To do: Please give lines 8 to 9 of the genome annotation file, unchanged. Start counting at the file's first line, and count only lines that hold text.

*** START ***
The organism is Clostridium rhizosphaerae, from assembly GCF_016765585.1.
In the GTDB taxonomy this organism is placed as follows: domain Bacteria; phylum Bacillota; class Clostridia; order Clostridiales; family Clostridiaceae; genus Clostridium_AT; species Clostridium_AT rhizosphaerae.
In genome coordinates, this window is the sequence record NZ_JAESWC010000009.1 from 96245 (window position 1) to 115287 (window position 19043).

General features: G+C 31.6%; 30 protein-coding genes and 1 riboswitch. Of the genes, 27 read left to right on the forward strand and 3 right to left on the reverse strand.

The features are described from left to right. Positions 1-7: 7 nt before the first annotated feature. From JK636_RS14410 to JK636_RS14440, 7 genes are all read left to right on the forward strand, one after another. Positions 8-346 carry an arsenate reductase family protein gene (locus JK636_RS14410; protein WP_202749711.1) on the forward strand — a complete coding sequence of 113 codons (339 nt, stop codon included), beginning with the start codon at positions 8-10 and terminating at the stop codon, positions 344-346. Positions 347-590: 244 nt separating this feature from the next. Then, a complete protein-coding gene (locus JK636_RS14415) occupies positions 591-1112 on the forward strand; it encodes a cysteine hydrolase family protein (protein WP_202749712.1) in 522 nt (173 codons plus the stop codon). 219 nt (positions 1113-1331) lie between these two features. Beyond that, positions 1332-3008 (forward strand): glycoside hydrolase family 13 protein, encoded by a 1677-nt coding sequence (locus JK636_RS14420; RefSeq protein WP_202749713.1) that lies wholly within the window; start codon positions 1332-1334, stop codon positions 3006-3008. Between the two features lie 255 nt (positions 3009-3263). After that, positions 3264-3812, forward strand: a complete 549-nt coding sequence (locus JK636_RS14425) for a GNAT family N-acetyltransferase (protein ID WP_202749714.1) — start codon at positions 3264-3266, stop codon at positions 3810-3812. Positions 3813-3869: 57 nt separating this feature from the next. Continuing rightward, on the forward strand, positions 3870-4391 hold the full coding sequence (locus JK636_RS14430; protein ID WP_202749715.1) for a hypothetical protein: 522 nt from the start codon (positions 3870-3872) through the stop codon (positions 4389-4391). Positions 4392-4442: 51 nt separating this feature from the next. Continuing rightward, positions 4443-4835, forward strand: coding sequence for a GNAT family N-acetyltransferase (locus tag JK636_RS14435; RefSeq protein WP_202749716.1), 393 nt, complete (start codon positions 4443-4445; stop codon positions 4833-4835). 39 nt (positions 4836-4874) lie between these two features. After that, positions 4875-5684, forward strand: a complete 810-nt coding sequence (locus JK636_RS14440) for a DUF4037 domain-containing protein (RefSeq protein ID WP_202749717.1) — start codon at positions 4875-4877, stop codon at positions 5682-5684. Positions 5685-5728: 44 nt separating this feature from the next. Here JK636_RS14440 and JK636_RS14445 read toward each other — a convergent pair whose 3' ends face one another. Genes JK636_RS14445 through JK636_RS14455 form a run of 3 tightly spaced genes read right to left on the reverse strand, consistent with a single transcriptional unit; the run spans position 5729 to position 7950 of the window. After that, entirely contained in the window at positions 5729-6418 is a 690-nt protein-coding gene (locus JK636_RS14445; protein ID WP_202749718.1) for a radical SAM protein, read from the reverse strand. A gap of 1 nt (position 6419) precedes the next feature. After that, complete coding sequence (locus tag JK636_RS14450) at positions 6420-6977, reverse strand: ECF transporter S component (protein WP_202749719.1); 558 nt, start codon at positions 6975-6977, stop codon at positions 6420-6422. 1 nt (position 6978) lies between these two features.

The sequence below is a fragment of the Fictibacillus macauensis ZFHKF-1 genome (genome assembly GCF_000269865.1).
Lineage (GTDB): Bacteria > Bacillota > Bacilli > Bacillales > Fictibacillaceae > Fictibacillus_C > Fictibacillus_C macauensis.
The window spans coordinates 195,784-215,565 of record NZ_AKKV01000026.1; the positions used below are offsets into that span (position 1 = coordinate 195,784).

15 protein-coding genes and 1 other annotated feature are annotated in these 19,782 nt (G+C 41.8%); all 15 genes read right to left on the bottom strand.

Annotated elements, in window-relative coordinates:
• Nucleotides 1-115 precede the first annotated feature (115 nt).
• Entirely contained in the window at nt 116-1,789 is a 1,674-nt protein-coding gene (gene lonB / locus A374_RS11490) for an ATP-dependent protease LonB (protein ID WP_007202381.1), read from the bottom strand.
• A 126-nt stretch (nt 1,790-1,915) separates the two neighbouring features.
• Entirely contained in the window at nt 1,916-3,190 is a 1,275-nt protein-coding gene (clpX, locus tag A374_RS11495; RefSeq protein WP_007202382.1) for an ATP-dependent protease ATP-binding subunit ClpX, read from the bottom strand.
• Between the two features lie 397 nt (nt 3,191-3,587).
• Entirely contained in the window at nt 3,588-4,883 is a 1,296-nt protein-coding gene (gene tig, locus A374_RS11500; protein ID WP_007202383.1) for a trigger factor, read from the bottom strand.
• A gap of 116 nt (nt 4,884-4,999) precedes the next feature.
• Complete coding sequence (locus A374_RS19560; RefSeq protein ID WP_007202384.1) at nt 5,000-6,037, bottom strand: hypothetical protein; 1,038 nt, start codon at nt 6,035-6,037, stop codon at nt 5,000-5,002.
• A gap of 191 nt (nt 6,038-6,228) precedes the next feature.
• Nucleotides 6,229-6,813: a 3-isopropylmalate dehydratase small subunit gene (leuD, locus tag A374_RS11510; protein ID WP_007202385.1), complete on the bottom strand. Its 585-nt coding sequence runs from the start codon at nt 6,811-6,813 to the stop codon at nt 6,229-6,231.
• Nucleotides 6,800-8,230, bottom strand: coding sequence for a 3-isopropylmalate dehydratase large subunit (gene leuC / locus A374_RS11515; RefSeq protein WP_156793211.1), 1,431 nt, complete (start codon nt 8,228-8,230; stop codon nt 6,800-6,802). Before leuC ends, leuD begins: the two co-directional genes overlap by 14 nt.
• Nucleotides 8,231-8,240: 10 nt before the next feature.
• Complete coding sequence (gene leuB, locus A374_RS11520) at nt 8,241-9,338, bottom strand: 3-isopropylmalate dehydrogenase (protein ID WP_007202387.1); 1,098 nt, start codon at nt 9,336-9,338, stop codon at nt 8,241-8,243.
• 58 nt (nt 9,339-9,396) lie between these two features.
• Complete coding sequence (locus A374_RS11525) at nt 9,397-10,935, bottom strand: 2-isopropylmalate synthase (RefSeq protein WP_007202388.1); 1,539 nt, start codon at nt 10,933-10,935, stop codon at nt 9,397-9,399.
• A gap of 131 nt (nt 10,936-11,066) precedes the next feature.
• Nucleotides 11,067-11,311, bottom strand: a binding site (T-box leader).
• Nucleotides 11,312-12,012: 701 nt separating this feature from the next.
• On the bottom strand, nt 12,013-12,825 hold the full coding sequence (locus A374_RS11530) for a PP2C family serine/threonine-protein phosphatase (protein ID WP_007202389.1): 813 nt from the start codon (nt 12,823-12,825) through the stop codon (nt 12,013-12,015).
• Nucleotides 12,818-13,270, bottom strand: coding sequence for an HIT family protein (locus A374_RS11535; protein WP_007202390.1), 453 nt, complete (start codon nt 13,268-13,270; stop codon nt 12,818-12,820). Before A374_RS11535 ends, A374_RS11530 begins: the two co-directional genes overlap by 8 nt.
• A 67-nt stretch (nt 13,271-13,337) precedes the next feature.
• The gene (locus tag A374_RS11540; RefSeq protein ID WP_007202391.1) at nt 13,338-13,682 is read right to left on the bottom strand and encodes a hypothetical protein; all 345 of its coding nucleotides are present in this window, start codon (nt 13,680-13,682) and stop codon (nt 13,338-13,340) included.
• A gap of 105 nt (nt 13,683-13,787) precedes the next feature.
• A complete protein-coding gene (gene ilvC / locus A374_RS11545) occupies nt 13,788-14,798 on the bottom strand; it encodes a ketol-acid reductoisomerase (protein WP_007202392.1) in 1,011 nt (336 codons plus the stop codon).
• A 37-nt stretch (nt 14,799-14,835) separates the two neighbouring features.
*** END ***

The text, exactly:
The window spans coordinates 195,784-215,565 of record NZ_AKKV01000026.1; the positions used below are offsets into that span (position 1 = coordinate 195,784).

15 protein-coding genes and 1 other annotated feature are annotated in these 19,782 nt (G+C 41.8%); all 15 genes read right to left on the bottom strand.